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Contract LLM
University of Illinois School of Law
Kar, Robin B.

Outline for Contracts
– Three beasts of contract law:
1.      Breach of Contract
2.      Promissory Estoppel
3.      Restitution
·         To claim for a breach of contract, a contract must have been formed.
·         This requires a bargain in which there is:
1.      Mutual assent
2.      Consideration
Mutual Assent:
·         “Meeting of the minds between parties”- Essentially generates reciprocal promises
·         Objective test is what matters! —-What would a reasonable man think in this situation?
·         Can be established in different ways:
                                  i.            Through contemporaneously signed contract, OR
                                ii.            Conduct through performance that parties believed that there was mutual assent to bargain, OR
                              iii.            The complex process of offer and acceptance, which requires 3 steps:
1.      Check if there’s an offer[1], state the objective test
2.      Check if there’s an acceptance[2] 3.      Check to see if the offer was terminated prior to acceptance:
a.       Rejection:
                                                                                                                i.      Objective test-Reasonable person might read conduct in not signing from the start as rejection
                                                                                                              ii.      Qualified acceptance = rejection + counter offer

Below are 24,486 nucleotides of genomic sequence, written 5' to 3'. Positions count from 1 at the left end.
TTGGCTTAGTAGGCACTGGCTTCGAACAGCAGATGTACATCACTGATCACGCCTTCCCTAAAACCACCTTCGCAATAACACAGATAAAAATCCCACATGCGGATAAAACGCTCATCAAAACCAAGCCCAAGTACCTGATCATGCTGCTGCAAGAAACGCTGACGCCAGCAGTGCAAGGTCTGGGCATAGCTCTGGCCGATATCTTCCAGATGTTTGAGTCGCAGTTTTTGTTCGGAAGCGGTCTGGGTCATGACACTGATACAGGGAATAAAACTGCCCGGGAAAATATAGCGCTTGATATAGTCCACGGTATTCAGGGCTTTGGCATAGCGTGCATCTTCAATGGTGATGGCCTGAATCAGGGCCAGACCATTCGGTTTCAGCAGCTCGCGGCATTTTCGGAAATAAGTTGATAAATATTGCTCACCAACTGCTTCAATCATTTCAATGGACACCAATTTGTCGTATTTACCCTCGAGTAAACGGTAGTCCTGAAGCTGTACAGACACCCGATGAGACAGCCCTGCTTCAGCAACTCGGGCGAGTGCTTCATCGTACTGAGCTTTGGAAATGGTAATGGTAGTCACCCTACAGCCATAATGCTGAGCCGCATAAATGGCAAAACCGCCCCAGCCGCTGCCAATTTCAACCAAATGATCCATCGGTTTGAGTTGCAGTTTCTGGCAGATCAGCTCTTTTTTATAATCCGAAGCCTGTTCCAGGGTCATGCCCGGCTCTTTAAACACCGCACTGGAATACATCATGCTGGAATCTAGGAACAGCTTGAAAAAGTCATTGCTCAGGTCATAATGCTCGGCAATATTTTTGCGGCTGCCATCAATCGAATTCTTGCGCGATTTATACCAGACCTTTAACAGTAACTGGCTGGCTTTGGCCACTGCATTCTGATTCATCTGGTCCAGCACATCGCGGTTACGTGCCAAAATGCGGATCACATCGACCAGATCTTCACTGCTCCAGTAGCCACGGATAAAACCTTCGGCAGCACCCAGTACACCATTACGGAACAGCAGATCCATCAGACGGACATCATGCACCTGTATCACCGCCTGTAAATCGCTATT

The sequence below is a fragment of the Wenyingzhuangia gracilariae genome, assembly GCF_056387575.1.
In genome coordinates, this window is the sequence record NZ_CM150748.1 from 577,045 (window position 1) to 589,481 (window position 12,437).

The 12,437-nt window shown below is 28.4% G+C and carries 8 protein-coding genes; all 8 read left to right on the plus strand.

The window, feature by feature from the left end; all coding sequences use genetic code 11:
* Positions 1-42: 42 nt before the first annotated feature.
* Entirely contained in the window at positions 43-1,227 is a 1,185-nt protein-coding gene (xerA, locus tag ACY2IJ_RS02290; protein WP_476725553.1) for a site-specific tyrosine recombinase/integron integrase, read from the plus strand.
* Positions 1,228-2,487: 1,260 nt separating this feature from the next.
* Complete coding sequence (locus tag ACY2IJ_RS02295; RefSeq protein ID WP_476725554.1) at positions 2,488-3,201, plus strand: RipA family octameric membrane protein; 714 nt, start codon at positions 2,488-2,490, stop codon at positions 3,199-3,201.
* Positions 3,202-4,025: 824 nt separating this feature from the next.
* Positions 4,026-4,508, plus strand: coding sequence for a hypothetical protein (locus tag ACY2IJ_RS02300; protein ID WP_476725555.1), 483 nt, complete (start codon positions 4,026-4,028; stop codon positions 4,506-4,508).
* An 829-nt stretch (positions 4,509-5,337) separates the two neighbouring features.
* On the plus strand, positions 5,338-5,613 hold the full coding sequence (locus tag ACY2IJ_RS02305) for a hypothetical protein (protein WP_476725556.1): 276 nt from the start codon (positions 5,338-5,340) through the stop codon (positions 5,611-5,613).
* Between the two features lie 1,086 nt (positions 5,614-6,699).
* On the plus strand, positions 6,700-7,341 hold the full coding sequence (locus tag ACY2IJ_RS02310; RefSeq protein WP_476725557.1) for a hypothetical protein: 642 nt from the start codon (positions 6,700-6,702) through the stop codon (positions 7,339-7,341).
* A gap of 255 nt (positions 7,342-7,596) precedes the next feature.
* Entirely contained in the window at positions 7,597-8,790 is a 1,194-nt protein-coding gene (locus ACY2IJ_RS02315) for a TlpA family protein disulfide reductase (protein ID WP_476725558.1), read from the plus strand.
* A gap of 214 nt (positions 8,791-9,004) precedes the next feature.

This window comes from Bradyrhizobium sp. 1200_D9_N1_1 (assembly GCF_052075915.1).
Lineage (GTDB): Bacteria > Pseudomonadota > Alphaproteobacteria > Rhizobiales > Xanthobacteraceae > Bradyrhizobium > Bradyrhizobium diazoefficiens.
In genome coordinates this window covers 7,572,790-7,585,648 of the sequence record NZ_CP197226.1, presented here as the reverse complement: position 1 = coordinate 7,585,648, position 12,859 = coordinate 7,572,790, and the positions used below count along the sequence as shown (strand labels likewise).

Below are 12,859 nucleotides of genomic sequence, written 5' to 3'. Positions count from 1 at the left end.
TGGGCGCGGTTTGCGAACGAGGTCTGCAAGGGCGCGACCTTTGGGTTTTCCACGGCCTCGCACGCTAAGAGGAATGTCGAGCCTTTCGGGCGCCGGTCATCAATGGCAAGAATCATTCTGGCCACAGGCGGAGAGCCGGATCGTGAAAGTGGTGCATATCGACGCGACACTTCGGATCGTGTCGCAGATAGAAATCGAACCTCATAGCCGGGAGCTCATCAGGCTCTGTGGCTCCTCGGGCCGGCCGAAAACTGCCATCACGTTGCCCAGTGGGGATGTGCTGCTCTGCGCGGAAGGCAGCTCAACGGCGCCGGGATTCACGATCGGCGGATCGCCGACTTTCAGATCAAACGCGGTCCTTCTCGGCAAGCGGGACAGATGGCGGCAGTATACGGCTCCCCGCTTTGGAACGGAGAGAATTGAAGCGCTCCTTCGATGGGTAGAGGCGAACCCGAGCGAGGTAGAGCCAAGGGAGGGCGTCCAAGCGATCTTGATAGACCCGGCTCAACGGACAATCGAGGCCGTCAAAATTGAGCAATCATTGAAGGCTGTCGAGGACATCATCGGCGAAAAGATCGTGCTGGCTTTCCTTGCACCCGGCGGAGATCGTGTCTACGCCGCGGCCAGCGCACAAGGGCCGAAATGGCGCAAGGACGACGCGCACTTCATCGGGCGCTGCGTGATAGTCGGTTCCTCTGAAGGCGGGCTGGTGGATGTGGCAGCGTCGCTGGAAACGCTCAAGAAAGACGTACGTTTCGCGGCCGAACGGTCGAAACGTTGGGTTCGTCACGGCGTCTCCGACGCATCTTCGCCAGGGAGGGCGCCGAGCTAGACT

b.      Revocation:
                                                                                                                i.      Objective test
                                                                                                              ii.      There are 2 types of revocation:
1.      Direct revocation arises when the offeree receives from the offeror a manifestation of an intention not to enter into the proposed contract.
2.      Indirect revocation arises when: (1) action inconsistent with offer remaining open + (2) reliable information.
c.       Lapse of time
                                                                                                                i.      Under the mailbox rule, acceptance is effective upon dispatch
d.      Death of the offeror
The objective test:
Determines whether a person has “manifested assent” through a voluntary (intentional) action. Determines the content of the mutual assent.
Why the objective test; three rationales
1.      Empowerment rationale: Promise as a tool
* Promisor wants to be able to induce promisee to do something (by making a trustworthy promise). So promisor wants promise to rely on objective meanings.
2.      Reliance rationale: Don’t harm
* Promisee might rely to detriment on objective meaning. So should protect promisee.
3.      Evidentiary rationale: Best evidence of subjective intent
·         Promises are enforceable in a US court of Lawà Promises supported by consideration.
·         The modern test – the bargain theory: